Rood Beam, or Rood Loft
Rood Beam, Or Rood Loft.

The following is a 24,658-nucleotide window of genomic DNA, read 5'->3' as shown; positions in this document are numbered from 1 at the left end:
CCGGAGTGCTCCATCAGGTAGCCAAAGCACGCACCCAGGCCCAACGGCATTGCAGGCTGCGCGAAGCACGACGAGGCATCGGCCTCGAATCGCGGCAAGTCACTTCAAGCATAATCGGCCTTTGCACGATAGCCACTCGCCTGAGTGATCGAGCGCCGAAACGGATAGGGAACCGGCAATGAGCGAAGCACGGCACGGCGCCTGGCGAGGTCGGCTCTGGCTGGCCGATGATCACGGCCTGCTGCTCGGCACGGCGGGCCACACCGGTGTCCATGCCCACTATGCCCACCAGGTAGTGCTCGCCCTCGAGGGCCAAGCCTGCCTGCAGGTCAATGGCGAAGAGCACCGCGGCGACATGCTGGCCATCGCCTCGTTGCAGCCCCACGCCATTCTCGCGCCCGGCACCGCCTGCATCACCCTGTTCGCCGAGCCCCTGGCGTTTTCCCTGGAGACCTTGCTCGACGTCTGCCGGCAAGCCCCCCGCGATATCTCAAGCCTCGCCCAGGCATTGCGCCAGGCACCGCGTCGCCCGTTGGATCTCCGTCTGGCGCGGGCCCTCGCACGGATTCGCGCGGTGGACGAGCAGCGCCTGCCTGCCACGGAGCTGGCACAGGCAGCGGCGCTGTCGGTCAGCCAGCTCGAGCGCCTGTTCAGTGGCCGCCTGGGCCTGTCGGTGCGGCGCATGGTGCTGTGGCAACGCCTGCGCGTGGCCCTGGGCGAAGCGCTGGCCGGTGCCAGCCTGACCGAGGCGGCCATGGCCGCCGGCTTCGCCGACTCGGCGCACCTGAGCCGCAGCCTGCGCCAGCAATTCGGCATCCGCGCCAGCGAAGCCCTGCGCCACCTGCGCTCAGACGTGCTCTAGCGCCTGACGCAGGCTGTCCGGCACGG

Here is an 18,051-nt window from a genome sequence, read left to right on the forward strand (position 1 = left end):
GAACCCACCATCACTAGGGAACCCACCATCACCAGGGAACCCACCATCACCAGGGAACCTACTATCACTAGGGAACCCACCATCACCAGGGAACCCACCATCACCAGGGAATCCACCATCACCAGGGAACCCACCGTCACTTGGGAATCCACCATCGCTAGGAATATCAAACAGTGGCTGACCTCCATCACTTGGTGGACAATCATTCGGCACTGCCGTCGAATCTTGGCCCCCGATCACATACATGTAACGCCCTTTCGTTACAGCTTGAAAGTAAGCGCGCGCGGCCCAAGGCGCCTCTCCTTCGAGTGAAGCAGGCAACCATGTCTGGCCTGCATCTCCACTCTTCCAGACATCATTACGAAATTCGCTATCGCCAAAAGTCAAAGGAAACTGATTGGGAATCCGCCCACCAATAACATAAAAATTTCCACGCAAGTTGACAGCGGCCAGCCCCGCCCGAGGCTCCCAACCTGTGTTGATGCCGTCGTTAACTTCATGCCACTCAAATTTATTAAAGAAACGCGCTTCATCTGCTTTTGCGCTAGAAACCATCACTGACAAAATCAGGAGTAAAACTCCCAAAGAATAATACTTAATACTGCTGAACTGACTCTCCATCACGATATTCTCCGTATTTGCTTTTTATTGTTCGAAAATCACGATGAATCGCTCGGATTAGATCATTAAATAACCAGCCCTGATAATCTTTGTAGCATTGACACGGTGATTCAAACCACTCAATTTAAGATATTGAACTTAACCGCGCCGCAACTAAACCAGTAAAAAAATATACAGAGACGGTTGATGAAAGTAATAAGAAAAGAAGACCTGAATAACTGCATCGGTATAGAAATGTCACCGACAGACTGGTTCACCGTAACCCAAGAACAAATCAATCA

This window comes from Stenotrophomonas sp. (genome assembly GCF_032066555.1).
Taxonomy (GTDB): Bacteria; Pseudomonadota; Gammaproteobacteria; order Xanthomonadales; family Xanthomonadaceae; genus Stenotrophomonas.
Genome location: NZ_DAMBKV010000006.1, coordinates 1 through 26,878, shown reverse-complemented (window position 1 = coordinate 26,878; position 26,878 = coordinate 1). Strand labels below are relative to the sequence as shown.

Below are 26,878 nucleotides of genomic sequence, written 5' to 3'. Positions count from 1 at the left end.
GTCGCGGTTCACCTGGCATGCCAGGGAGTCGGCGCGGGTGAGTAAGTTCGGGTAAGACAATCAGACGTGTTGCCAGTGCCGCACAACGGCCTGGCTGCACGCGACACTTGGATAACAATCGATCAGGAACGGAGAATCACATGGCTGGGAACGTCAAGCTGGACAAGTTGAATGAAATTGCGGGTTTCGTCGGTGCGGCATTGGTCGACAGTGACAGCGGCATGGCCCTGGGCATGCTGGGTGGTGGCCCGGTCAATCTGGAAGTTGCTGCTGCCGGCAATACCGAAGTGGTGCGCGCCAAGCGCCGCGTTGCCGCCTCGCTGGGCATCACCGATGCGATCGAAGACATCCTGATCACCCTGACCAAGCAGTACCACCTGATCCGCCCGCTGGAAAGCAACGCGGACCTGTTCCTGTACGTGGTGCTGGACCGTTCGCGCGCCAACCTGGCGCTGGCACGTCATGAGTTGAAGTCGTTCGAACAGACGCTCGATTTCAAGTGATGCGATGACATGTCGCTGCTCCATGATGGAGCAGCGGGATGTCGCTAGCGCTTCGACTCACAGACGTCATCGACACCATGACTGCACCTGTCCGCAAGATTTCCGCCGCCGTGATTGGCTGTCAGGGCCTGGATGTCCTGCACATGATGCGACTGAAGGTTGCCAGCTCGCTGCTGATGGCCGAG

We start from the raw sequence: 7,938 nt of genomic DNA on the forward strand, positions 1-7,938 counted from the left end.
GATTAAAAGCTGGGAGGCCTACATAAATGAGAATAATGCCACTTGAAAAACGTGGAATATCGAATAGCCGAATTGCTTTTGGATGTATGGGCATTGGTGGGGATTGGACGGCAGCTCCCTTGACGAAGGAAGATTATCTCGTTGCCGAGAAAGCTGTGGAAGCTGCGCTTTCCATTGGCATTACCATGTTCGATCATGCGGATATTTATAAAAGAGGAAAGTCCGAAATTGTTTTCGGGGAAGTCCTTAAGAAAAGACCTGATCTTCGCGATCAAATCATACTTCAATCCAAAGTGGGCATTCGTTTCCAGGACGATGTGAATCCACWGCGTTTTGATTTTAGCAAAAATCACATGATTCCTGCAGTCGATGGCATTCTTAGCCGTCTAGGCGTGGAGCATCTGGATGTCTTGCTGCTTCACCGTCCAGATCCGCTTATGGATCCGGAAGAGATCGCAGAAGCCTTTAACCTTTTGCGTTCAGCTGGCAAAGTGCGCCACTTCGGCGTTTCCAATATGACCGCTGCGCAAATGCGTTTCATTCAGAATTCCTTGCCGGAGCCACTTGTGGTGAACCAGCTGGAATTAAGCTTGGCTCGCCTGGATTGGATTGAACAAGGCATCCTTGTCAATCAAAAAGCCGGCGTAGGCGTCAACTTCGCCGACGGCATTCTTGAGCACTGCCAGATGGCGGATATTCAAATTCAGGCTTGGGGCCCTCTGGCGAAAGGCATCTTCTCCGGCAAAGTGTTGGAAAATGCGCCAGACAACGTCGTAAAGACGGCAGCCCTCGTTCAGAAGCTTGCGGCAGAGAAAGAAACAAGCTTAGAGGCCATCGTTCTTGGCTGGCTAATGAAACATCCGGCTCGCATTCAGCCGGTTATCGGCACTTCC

The rood spoken of above was supported either by a beam called the rood beam, or by a gallery called the rood loft, over the screen separating the choir or chancel of a church from the nave. Rood lofts do not appear to have been common in England before, if so soon as, the 14th century. They were approached from the inside of the church, generally by a small stone staircase in the wall, which is often to be found in churches which have lost all other traces of them. The front was frequently richly paneled, and the under side formed into a large covered cornice, or ornamented with small ribs and other decorations, connecting it with the screen below. Although most of the rood lofts in England have been destroyed, a considerable number of examples (more or less perfect) remain, as at Long Sutton, Kingsbury Episcopi, Barnwell, Dunster, Timberscombe. Minehead, and Winsham, Somersetshire; Newark, Nottinghamshire; Charlton-on-Otmoor, and Handborough, Oxfordshire; Merevale, Knowle, and Worm- Leighton, Warwickshire; Flamsted, Hertfordshire; Uffendon, Bradninch, Collumpton, Dartmouth, Kenton, Plymptree, and Hartland, Devon, etc. The rood loft was occasionally placed above the chancel arch, as at Northleach, Gloucestershire. It sometimes extended across the first arch of the nave, as in Castle Hedingham Church, Essex. There are some very fine and rich rood lofts in Wales, in churches which are in other respects plain and poor.